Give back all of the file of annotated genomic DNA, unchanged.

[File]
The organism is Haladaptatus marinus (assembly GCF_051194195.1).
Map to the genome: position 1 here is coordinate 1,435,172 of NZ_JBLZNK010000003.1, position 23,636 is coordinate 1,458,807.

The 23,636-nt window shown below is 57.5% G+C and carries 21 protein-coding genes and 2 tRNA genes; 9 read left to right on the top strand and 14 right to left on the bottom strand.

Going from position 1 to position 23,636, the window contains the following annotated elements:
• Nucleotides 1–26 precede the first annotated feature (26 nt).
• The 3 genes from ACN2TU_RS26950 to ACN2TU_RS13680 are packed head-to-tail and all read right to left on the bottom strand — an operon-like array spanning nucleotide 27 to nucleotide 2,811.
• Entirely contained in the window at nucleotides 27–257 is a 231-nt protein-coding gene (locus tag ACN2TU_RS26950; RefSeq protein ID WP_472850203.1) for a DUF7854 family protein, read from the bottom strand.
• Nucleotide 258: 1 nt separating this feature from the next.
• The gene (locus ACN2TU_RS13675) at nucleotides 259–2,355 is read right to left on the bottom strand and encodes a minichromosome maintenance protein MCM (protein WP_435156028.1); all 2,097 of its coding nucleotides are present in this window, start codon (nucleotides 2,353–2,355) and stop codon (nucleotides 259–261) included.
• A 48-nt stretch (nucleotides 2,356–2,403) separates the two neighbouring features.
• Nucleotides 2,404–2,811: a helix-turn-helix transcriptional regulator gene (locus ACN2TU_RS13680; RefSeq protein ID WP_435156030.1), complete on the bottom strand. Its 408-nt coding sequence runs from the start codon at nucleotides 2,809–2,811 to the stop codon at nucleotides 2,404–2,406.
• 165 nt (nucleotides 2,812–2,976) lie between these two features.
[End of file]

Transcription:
The organism is Haladaptatus marinus (assembly GCF_051194195.1).
Map to the genome: position 1 here is coordinate 1,435,172 of NZ_JBLZNK010000003.1, position 23,636 is coordinate 1,458,807.

The 23,636-nt window shown below is 57.5% G+C and carries 21 protein-coding genes and 2 tRNA genes; 9 read left to right on the top strand and 14 right to left on the bottom strand.

Going from position 1 to position 23,636, the window contains the following annotated elements:
• Nucleotides 1–26 precede the first annotated feature (26 nt).
• The 3 genes from ACN2TU_RS26950 to ACN2TU_RS13680 are packed head-to-tail and all read right to left on the bottom strand — an operon-like array spanning nucleotide 27 to nucleotide 2,811.
• Entirely contained in the window at nucleotides 27–257 is a 231-nt protein-coding gene (locus tag ACN2TU_RS26950; RefSeq protein ID WP_472850203.1) for a DUF7854 family protein, read from the bottom strand.
• Nucleotide 258: 1 nt separating this feature from the next.
• The gene (locus ACN2TU_RS13675) at nucleotides 259–2,355 is read right to left on the bottom strand and encodes a minichromosome maintenance protein MCM (protein WP_435156028.1); all 2,097 of its coding nucleotides are present in this window, start codon (nucleotides 2,353–2,355) and stop codon (nucleotides 259–261) included.
• A 48-nt stretch (nucleotides 2,356–2,403) separates the two neighbouring features.
• Nucleotides 2,404–2,811: a helix-turn-helix transcriptional regulator gene (locus ACN2TU_RS13680; RefSeq protein ID WP_435156030.1), complete on the bottom strand. Its 408-nt coding sequence runs from the start codon at nucleotides 2,809–2,811 to the stop codon at nucleotides 2,404–2,406.
• 165 nt (nucleotides 2,812–2,976) lie between these two features.